For many doctors, the pinnacle of their career is completing a specialist training programme or residency, to qualify as a specialist. Getting into one of these programmes is again another mountain for the contemporary Nigerian doctor to climb. There is the cost of the qualifying primary examinations and study materials to grapple with, as well as the high failure rate in these examinations.

If the young doctor manages to cross these hurdles, there is the challenge of finding a place in an accredited hospital to complete the programme. Again, these programmes are challenging to complete on schedule because of the aforementioned frequent strikes, the lack of quality educational materials, the high examination failure rates, and the challenge of studying for the examinations while also trying to make ends meet financially. These programmes often take up to five or more years to complete.

At the end of the journey, as a qualified specialist, there is the challenge of finding a consultant job. If this hurdle is again cleared, there are then the challenges of working in an under-resourced health facility, where patients can often not afford treatment, even in the public facilities, compounded by poor work environments and poor management.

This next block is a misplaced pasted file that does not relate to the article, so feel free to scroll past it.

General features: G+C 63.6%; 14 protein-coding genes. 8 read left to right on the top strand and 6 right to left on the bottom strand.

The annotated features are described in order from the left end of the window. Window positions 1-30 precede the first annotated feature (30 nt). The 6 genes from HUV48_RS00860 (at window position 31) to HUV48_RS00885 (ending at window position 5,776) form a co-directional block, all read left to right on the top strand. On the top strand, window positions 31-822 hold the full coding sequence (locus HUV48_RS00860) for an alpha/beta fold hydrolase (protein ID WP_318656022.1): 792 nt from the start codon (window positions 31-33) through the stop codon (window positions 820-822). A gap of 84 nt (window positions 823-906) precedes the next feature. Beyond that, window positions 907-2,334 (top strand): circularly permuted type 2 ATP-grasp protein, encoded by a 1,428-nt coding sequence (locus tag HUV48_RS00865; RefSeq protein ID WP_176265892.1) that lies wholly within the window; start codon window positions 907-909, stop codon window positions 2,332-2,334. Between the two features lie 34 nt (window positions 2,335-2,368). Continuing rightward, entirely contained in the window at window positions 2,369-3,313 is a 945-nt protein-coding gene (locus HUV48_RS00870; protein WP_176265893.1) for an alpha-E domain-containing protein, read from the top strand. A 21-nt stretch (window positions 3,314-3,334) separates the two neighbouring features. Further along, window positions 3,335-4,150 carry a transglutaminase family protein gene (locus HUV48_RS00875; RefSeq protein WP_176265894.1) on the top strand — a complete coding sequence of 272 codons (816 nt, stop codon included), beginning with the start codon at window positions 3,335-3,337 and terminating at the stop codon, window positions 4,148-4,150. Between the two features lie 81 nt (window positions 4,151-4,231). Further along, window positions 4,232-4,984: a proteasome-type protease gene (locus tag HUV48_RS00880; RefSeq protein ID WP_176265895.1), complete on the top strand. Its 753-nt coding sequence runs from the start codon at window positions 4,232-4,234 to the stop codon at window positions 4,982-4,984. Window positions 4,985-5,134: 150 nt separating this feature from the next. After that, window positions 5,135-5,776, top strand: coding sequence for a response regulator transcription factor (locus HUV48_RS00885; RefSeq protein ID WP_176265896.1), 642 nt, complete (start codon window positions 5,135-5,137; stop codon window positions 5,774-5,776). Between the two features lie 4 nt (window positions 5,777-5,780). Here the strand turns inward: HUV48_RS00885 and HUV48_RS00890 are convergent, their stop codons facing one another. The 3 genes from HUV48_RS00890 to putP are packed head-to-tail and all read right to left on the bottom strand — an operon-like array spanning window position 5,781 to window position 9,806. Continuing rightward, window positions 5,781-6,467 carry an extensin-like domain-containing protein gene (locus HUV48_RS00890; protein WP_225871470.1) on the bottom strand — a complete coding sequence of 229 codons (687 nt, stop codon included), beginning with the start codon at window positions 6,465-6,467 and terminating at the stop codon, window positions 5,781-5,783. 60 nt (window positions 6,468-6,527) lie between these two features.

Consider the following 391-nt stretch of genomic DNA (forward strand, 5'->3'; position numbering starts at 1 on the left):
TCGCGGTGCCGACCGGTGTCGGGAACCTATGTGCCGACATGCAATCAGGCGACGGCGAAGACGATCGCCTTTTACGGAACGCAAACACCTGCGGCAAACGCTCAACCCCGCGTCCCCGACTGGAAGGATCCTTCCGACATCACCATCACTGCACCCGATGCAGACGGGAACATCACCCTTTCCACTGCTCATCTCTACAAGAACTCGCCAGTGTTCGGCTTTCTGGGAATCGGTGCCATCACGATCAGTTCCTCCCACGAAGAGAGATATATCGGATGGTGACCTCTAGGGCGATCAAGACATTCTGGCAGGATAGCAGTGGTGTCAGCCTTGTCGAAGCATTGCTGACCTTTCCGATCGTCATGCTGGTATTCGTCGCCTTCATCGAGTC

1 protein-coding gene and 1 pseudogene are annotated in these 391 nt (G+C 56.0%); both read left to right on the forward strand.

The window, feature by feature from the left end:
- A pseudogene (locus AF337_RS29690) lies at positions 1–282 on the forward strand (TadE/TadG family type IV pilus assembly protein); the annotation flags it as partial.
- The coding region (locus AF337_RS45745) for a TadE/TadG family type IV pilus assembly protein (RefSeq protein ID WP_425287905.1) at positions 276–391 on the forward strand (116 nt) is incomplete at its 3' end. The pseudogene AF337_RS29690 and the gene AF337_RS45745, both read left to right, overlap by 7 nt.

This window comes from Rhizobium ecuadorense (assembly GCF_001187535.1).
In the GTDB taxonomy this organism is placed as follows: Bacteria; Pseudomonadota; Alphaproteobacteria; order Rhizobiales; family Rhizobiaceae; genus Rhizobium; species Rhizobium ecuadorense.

It is little surprise that there are more and more anecdotal reports of doctors choosing to leave Nigeria to work elsewhere.

Some of the questions that come to mind reading these tweets are:

  • How can the issue of frequent strikes in the health and education sectors be addressed?
  • How can the process of appointment to house officer programmes be improved? Do we need a centralised system that is transparent and works better at matching candidates to opportunities? Is there a role for a tech solution here?
  • How can we incentivise health workers to make working in the rural areas and poorly resourced parts of the country more attractive? The Midwife Service and SURE-P MCH Schemes achieved some success in this area but appear to both have been discontinued. Are there lessons to be learned from these programmes?